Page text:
A rendering of the 440 Hamilton project.

In White Plains, some activity was observed recently at a construction site in the heart of downtown where The Mitchell, a 434-unit development running from the corner of Mamaroneck Avenue and East Post Road to Mitchell Place is being built. The project by Lennar features 27 units of affordable housing.

Not far away, construction activity continued at the site of White Plains Hospital’s 252,000-square-foot outpatient center at Maple and Longview Avenues.

Projects that were shut down as the epidemic grew will be waiting to restart. Also in the pipeline are developments that were approved just before the crisis hit and some projects that received approvals from municipalities as the pandemic continued. In most cases, the municipalities shifted the project reviews and public hearing processes from hearing rooms to online meetings.

The White Plains Common Council on May 4, while holding a virtual meeting, added a project to the city’s “active” column with unanimous site plan, special permit and environmental findings approvals for the adaptive reuse of the former AT&T building at 440 Hamilton Ave.

Rose Associates had originally received one-year approvals for the project on Sept. 4, 2018. It acquired the project from a previous developer, American Equity Partners, which had received approval for a residential conversion in March 2017.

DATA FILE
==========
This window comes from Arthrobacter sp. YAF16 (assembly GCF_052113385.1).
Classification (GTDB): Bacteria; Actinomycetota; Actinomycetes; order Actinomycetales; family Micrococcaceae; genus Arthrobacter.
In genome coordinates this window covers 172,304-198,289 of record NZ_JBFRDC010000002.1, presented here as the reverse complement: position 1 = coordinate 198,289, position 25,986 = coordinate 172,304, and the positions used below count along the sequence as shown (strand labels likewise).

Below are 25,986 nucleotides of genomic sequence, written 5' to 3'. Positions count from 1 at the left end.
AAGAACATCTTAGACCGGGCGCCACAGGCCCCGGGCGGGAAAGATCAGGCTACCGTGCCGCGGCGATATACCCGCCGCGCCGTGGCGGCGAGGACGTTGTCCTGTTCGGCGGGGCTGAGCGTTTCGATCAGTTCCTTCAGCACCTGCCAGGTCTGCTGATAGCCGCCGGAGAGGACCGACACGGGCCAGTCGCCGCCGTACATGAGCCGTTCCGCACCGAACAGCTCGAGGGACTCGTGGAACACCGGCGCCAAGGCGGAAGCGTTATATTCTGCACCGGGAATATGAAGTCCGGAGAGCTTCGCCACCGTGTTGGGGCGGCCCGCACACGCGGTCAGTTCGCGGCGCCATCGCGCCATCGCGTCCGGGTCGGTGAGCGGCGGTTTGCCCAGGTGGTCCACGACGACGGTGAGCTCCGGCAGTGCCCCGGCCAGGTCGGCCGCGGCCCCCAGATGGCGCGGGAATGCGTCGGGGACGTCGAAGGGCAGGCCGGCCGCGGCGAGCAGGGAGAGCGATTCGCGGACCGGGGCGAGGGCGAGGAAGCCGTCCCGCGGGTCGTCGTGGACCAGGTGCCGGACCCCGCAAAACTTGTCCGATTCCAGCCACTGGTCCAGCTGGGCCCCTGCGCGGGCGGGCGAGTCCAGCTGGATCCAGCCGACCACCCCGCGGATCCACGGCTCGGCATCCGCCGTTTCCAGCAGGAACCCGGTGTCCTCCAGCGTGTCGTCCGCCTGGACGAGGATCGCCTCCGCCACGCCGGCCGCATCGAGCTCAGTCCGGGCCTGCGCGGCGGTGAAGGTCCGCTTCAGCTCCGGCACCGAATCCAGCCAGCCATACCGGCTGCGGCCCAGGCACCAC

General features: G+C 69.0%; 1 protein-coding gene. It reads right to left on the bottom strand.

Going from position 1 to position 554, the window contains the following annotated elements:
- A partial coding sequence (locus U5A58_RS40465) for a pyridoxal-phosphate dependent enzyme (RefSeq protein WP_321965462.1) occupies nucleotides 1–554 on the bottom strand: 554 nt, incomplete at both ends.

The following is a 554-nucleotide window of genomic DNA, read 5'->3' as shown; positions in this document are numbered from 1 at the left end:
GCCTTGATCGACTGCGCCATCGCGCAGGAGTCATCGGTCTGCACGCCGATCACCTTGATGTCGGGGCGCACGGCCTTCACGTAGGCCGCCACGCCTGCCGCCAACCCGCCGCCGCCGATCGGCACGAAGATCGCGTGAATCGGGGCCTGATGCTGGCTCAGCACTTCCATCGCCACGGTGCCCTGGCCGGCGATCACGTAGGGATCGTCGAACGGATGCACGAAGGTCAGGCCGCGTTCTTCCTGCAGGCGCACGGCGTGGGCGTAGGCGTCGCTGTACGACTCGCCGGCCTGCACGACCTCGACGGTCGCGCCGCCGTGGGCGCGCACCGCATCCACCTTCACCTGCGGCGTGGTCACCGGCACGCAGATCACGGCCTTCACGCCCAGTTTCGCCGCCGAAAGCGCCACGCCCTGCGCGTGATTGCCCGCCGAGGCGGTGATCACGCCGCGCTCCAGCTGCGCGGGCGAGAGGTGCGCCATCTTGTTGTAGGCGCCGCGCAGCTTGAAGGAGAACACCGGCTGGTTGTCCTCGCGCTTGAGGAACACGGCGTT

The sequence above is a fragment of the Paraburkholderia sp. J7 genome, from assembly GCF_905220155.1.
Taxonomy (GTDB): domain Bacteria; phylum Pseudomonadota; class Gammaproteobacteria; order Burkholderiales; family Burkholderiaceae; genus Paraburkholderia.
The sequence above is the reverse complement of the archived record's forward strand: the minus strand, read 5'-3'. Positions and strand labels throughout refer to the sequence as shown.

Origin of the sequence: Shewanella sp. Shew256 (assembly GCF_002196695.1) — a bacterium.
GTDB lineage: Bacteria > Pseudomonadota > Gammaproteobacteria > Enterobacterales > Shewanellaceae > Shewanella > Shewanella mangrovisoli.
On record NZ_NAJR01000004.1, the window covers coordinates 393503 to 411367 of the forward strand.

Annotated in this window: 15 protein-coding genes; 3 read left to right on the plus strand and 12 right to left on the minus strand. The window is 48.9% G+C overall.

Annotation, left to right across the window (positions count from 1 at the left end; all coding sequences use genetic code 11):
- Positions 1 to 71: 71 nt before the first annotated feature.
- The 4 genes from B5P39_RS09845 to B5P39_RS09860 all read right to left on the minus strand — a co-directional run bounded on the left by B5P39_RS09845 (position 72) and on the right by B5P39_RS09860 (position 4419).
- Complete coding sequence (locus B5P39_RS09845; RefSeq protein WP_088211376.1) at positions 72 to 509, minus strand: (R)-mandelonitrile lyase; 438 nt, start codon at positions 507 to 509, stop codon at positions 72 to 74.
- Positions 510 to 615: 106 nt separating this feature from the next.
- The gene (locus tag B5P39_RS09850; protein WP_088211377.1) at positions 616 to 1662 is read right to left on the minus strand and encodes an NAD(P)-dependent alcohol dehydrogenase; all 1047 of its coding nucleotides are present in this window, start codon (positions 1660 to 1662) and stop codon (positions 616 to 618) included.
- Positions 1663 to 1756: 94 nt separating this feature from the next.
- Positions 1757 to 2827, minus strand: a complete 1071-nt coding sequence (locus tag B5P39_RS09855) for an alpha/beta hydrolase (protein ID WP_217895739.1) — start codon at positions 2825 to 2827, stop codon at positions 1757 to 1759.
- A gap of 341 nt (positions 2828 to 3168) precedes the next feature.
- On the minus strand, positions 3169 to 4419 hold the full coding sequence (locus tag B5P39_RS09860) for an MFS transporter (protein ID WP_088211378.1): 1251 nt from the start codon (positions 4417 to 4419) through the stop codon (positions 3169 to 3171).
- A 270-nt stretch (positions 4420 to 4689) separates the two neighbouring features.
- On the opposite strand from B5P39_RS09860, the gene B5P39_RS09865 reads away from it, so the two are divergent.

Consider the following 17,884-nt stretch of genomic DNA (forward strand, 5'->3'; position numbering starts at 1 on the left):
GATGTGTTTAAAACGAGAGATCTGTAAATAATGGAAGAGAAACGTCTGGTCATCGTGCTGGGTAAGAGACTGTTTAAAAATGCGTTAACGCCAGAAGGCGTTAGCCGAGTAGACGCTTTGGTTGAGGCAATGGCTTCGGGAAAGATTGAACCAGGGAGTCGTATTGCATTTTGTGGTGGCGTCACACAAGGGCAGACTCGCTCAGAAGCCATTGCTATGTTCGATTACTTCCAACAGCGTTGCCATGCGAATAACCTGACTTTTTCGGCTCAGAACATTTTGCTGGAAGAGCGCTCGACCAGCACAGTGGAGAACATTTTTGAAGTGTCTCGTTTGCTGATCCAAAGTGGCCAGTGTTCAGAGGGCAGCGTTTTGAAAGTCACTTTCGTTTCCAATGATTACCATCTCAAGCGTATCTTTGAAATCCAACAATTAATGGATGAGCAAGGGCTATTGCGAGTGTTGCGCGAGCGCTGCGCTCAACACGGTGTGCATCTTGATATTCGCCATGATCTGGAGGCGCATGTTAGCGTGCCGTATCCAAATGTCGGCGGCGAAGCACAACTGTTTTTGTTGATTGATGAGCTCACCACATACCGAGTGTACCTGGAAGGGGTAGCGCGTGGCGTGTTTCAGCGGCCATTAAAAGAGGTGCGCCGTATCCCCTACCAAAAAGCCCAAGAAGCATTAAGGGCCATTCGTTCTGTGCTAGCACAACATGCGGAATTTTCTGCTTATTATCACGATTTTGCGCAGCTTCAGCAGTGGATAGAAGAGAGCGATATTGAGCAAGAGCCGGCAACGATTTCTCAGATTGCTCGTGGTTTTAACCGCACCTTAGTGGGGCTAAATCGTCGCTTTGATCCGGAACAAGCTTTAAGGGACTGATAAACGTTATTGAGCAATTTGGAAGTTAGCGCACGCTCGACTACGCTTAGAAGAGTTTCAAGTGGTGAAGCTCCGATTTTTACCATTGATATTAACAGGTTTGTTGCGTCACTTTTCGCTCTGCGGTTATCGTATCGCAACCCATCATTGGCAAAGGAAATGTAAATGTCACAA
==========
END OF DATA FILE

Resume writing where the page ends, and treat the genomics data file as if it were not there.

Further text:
Rose’s approvals expired and in February the developer submitted a new application to the city. There were no substantive changes in the proposal. The plans call for converting the existing 339,000-square-foot office building at 440 Hamilton Ave. into a residential development with 255 apartments and 3,400 square feet of ground floor retail space fronting on Hamilton Avenue.

The applicant proposes to construct a penthouse level on top of the existing 12-story building, increasing the overall height of the building by 12 feet. There would be another 213 apartments in a building to rise at the intersection of Barker and Broadway. There would be a total of 468 apartments with 8% in the affordable category.

A six-level parking garage with 575 spaces would replace the current parking lot. There would be on-site open space for residents, including a dog park. The land and recreation facilities were not deemed adequate for the anticipated 835 new residents and the developer is to pay a fee-in-lieu of $1,433,500.

White Plains is most certainly not the only municipality with a lineup of developments that has gotten longer during the outbreak. Yonkers’ projects include the Lionsgate movie studio along with a number of proposed apartment, including Rose Associates’ plan for 440 units on the Altman Lighting site along the Hudson River.